EDITOR’S NOTE: Noisemakers is a new series spotlighting young companies who have built a name for themselves in their communities through organic, minimal branding, and with support from core influencers in their space.
Brand: Public Snowboards
Years in Business: 3
Interviewee: Joe Sexton
Job Title: Founder
As a new brand, it can take years to build a name and loyal following. Nonetheless, a handful of young companies are still finding ways to push through that barrier and rise above the rest.
Public Snowboards is one of those brands.
With professional snowboarderJoe Sexton at the helm, Public Snowboards has managed to capture a core following, getting the nod of approval from the snowboard industry with a credible roster of team riders and an avant-garde approach to graphic design.
Currently, Sexton is in the middle of a shop tour with Public’s team, and plans to launch a new website at the beginning of October. Luckily, we caught up with him just before his busy season, and asked him to fill us in on what’s new with Public.
How is your marketing approach different?
Everyone on the team is friends and – from a marketing standpoint – that’s kind of rare. Our intention is customer service and if you have a question, you’re talking to me. I pride myself on those two things because that’s what’s missing from a lot of brands. Especially the big ones – which is fair. But I like the idea that if you buy a Public snowboard, you are truly a part of something. There’s a very strong community feel to Public and it’s cool to have that.
What’s been the biggest driver of sales?
Probably our team, I would imagine … We built this team of awesome snowboarders who have plenty of assets. Chris Bradshaw and Darrell Mathes fill the legend category while Kas Lemmens (in Amsterdam), Ben Bilodeau and Craig Cameron fill the young gun category. That’s the way I tried to build the team and I think it’s our biggest driver of sales. That and our graphics. We have a new look and I think people can see that.
Who is your graphic designer and how did you meet them?
That’s the coolest part of the whole story, actually. Josh Manoles is our graphic designer and we’ve been friends since we were 16. We used to skate together when we were were kids and he’s worked with brands like adidas and RVCA so I figured I’d give him a call. I asked if he would be down to design some stickers for me and when I told him I was starting my own snowboard brand, he asked if he could design my boards, too.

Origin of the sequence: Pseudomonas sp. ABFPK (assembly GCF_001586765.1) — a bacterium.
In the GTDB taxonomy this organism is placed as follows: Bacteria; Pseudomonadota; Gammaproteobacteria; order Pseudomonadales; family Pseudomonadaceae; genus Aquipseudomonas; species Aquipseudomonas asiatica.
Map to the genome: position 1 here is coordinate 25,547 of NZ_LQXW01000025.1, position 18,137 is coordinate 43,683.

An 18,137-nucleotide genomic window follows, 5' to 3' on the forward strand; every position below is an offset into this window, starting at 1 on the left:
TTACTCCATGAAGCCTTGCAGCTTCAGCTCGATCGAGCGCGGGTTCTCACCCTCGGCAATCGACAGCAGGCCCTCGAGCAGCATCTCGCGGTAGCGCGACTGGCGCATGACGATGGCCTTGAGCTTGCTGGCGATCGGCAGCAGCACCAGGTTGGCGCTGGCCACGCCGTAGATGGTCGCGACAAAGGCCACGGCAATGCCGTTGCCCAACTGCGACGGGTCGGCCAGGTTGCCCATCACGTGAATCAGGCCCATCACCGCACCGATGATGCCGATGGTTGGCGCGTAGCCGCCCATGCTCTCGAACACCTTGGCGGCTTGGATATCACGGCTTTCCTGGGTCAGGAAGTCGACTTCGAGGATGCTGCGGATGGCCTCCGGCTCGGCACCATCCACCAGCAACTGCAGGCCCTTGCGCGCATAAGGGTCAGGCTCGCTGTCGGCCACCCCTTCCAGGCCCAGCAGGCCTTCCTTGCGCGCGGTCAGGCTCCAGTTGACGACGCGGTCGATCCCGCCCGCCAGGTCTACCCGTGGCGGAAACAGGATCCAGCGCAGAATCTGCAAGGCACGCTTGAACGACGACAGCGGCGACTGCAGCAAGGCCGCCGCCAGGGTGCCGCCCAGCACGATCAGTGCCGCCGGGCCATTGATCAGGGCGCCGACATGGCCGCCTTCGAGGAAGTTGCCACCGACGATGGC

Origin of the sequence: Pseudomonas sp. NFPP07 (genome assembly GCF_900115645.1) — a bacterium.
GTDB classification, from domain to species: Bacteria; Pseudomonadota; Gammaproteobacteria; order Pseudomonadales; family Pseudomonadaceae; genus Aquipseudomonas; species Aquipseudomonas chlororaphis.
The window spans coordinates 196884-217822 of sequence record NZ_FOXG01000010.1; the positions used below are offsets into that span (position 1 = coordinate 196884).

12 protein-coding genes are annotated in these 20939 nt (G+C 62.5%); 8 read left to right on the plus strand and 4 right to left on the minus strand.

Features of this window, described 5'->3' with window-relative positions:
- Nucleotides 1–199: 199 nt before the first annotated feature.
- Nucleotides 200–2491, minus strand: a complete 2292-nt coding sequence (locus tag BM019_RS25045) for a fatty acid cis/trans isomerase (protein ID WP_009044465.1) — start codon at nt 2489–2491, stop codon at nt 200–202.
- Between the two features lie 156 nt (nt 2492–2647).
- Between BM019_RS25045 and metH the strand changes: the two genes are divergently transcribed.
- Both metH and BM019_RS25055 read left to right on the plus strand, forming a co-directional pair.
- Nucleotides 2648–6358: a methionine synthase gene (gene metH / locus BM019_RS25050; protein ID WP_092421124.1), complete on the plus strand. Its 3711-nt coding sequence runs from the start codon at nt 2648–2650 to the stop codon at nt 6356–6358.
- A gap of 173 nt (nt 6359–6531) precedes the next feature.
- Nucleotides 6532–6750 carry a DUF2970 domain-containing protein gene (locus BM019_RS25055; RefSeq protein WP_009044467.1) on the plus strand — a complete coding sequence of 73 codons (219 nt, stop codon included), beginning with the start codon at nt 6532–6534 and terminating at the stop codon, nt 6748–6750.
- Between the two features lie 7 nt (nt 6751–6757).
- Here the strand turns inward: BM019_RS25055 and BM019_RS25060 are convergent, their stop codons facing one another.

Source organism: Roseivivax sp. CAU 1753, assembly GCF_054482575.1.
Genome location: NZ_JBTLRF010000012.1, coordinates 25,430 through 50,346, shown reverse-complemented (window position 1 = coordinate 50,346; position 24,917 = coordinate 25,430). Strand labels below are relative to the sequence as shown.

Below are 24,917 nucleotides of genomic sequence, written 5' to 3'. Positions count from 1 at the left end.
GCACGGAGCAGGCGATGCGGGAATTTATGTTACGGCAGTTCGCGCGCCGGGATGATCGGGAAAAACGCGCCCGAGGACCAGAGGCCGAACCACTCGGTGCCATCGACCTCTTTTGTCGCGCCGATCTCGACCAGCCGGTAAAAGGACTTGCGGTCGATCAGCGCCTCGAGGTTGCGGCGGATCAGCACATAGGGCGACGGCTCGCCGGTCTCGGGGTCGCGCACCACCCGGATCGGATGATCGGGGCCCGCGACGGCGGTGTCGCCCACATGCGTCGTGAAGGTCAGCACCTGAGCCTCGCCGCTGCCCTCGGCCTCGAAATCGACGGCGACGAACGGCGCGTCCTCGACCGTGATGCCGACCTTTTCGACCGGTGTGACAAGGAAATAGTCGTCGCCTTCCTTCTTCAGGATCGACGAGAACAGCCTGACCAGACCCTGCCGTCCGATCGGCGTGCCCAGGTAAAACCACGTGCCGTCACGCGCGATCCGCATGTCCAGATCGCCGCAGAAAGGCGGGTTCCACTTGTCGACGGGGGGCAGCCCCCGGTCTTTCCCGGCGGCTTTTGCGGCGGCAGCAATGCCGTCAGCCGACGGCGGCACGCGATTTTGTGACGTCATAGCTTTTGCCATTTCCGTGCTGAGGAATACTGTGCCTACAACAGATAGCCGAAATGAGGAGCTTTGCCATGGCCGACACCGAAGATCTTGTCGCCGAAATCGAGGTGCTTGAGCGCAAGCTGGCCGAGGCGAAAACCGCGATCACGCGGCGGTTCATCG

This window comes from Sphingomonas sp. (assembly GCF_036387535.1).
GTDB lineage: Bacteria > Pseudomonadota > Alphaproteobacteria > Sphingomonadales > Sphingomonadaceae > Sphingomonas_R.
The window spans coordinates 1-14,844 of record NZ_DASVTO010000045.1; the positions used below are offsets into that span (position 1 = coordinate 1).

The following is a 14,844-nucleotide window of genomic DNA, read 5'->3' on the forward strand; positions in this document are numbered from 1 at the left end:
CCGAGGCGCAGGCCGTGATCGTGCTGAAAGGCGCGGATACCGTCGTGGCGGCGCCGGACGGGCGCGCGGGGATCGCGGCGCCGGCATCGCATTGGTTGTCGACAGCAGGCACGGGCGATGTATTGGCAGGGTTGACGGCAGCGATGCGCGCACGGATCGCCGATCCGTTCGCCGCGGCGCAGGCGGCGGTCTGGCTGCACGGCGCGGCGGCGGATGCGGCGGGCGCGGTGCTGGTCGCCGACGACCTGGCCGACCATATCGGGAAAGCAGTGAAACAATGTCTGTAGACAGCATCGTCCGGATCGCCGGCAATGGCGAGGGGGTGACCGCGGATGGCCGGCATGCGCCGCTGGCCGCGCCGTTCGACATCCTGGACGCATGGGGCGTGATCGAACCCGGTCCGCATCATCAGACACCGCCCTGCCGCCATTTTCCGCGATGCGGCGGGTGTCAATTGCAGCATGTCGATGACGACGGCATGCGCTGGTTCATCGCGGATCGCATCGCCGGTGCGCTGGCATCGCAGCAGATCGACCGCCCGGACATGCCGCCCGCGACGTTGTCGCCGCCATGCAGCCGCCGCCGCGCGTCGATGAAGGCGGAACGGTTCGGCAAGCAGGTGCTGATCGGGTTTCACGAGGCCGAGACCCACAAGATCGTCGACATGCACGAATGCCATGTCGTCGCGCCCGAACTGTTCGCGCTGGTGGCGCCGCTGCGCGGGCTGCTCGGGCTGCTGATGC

I told him I didn’t have much to offer in return but he was just as excited as I was. So at this point, he is our art director and does all of our designs and visuals. Needless to say, he does a great job.
How much has the brand evolved since it launched?
It’s evolved in sales but that’s not even what I want to get out of it. I just always wanted to be taken seriously. A lot of times, when these small brands start, people just assume it’s going to have a short lifespan. Myself and everyone involved works really hard on it and it makes me proud. It’s cool to over time be taken seriously.
We’re starting to get a refined look and figure out where our place is in the industry. It’s really exciting.
What’s your current view on the snow industry?
I think it’s looking pretty good. I like to look at the positives so it’s cool to see video projects like what Jake Durham did with RIDE and adidas Snowboarding for House Call Only and other web series that appear on Snooze Global. Jon Stark just executed Torment Magazine and it’s cool watching people reshape what it means to do it yourself.
There’s a lot of like-minded people in the industry right now and they’re all doing really cool things.
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